All Mothers Are Masterpieces

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Artists in order that they appear: Berthe Morisot, Émile Friant, Mary Cassatt (3), George Bellows*, Arshile Gorky*, Gustave Caillebotte*, Camille Pissarro*, Carl Larsson, William Merritt Chase*, Henri de Toulouse-Lautrec*, James Tissot, Alberto Giacometti*, Jean August Dominique Ingres*, Berthe Morisot, Paula Modersohn-Becker, Pablo Picasso*, Cecilia Beaux, Leon Jean Bazile Perrault, Anders Zorn*, Édouard Vuillard (2)*, Georges Seurat (2)*, Sir Thomas Lawrence*, James Abott McNeill Whistler*, Albrecht Durer*, Agnolo Bronzino, Camille Corot*, Rembrandt van Rijn(3)*, Pierre-Auguste Renoir, Kunisada, Umberto Boccione*, Vincent Van Gogh*, Lucian Freud*, Charles Burchfield*, John Constable*, Christen Købke*, Édouard Manet*, Guido Reni*, Sophie Jodoin*, Marc Dalessio

* the artist’s mother

Happy Mothers Day!

Martian & Rose

Sounds like a good name for a cocktail, come to think of it. I have been eyeing these green fellas in the grocery stores here for a while, and I finally had the courage to buy a few and bring them home. I had no idea what the name for this thing was, so you can imagine the type of google searching I had to do until I came across Kohlrabi. Just a little oil sketch here, nothing special. The vegetable itself ended up inside a tasty pie.

Home Stretch

With summer nearing quickly, so is my time in Israel, and this is causing me a bit of a panic. Have I painted the bedroom enough? Have I painted anything enough? Two years ago, my fiance came up with a new problem to solve in the world of condensed matter physics, and two days ago he found the solution. It is an enormous relief and a cause for celebration, a marvelous achievement after an important post-PhD assignment at the Weizmann Institute – but it also means that we will be moving on to a new place soon. New problems to create and solve. Packing, moving, and unpacking. Looking for a new apartment, discovering a new neighborhood.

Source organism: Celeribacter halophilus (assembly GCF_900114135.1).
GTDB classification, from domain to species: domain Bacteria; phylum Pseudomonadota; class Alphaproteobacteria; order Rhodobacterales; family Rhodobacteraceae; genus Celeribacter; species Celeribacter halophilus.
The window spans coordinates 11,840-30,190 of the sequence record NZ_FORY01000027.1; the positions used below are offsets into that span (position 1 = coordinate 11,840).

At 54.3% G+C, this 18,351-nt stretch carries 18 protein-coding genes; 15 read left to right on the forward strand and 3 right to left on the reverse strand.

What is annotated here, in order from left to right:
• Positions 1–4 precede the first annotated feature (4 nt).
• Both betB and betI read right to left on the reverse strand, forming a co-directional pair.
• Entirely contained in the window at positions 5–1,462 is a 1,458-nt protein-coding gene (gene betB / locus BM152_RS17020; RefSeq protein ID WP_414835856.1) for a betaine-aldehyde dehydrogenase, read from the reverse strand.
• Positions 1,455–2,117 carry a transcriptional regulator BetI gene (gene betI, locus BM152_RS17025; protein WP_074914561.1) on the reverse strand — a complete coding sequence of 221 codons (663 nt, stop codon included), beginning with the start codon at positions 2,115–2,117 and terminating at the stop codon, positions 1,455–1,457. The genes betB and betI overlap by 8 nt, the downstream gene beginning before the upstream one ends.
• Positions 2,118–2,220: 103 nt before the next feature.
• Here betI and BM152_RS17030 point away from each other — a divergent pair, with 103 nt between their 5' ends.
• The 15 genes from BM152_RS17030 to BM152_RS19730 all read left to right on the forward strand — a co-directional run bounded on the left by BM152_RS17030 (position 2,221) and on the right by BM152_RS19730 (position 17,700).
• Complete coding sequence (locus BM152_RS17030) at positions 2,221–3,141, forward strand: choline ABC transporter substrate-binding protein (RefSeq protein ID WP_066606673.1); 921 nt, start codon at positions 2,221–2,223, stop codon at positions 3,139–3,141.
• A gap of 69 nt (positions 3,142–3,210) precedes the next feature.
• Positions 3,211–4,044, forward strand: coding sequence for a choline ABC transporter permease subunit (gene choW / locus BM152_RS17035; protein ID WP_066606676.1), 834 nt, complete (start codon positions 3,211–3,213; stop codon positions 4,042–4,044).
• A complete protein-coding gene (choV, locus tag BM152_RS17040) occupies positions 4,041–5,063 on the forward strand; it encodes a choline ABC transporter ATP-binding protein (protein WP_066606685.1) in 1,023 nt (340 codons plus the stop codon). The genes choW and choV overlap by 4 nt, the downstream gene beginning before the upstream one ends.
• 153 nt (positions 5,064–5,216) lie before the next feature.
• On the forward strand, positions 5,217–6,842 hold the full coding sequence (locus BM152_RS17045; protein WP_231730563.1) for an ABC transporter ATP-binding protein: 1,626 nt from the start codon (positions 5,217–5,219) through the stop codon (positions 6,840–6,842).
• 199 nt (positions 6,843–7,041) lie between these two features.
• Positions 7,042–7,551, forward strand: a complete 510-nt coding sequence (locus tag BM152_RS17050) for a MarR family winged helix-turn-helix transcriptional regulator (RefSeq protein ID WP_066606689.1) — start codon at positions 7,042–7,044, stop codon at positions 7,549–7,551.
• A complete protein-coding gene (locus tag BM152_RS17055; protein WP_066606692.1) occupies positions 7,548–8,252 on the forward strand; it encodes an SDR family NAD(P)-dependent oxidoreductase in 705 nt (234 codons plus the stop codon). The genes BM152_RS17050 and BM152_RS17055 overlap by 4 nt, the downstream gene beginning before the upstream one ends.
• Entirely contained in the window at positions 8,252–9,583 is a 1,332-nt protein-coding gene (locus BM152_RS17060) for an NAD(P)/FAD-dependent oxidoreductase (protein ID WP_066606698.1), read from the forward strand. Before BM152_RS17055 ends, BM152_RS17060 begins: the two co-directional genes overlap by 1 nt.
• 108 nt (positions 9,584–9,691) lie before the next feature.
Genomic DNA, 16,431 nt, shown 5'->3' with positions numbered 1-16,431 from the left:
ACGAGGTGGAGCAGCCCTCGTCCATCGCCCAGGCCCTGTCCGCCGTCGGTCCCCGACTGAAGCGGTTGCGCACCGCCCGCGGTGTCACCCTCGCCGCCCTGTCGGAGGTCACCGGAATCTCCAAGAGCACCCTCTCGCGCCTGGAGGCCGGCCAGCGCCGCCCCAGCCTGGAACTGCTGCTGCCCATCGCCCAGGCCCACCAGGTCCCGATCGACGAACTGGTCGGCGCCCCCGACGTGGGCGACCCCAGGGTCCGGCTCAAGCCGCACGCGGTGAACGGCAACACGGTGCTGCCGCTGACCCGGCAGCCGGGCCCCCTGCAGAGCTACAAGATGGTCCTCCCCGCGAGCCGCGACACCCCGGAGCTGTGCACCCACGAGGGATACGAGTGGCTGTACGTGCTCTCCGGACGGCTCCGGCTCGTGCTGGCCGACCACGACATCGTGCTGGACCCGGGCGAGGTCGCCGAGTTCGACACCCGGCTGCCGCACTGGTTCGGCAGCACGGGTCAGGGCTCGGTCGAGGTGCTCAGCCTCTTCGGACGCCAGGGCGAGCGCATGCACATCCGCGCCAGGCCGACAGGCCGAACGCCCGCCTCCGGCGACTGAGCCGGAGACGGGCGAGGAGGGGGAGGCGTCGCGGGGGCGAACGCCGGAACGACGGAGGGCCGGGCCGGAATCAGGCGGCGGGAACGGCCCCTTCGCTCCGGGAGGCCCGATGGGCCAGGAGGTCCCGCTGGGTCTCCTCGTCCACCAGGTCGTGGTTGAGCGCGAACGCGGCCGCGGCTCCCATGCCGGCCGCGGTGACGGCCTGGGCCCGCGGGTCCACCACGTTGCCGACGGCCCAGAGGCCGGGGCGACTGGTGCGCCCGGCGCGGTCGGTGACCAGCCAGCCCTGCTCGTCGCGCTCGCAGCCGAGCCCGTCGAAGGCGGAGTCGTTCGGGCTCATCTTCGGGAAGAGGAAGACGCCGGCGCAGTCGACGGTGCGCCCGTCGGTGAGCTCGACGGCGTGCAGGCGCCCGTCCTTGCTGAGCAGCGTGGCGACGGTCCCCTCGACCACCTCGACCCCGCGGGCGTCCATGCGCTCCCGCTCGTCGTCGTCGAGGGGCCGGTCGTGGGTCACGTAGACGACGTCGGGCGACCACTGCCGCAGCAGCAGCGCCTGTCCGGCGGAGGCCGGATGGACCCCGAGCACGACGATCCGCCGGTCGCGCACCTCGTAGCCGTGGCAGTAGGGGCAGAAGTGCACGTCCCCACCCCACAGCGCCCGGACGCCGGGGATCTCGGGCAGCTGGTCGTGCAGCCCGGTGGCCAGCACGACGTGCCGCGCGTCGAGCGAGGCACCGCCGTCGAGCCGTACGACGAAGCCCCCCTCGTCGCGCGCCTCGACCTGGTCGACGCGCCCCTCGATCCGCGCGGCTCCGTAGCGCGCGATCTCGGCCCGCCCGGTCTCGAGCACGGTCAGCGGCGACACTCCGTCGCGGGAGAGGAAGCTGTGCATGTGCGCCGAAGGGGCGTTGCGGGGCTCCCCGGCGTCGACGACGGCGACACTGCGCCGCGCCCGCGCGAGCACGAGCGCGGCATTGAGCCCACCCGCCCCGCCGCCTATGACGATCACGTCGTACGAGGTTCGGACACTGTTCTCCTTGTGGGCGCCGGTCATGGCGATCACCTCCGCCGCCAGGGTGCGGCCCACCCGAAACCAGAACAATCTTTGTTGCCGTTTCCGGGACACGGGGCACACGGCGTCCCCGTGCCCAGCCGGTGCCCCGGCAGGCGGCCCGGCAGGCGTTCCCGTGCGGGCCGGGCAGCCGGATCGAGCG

I can’t quite relate to the kind of relief he is feeling, even though the parallels between painting and physics are so striking. As a painter, I can spend a heck of a long time on a painting, trying to resolve it as I discover new problems along the way – but whether the official “end” of a painting refers to relief and the solution to the problem is another unknown. I can paint a ton of failures, one after the other, filling a room with them. The worst is perhaps when I paint a failure but don’t know it. Just last week, I splurged on 30 new wooden panels. They are not too large (for moving and packing) but already I have started paintings on nine of them. I am trying to balance the urge to paint more with the desire to paint sincerely and honestly and with the knowledge of limited time and impending change.


Blue Diagonal

As I paint my messy home with nostalgia of our time in Israel, I am looking forward greatly to knowing what our new home will be, knowing that it is around the corner. Somewhere and sometime soon. Although we can change countries and cultures with a mere airplane ride, I think that the memories of places stretch from one place to another, exerting themselves on how we think and what we find important, despite the distance of time and place.


Postcard Painting



Purple Blanket

Stephanie Pierce Solo Show in Boston

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Stephanie Pierce will be opening a solo exhibition at Alpha Gallery in Boston next weekend, April 16 from 3-5 pm. The show will be up through May 11, and I recommend going out of your way to see these new works. Pierce’s paintings are stunning visual trips for those who get to see them in person, a reward of intimate colors and forms that she has found by coming to that fork in the road and opting for the road less travelled. For closer looks of her paintings, please visit her excellent website.

The Coolest Way to Crack an Egg

With Easter and Passover approaching, eggs are appearing everywhere. I have also been working on a number of little quick sketch paintings on panel, which I will post soon. So today this got me to thinking about Duane Keiser, and I went over to visit his blog, A Painting a Day. To my great delight, I found the following video where he “cracks” an egg in the marvelous magic trick known as oil painting. I appreciate it greatly because it shows terrific skill in painting abstractly from observation while having “fun” at the same time.

Pathways to Landscape Exhibition – Curated by Dean Fisher

On a recent trip to the US, I had the enormous privilege to meet and talk at length with the artist Dean Fisher. An accomplished artist and gifted teacher based in Connecticut, Fisher recently put together “Pathways to Landscapes,” an extensive exhibition of landscape paintings by 25 contemporary artists at the Ridgefield Guild of Artists. As a survey of this nature and size is so rare today, I recommend that you run over to visit it before it closes on Saturday, March 26.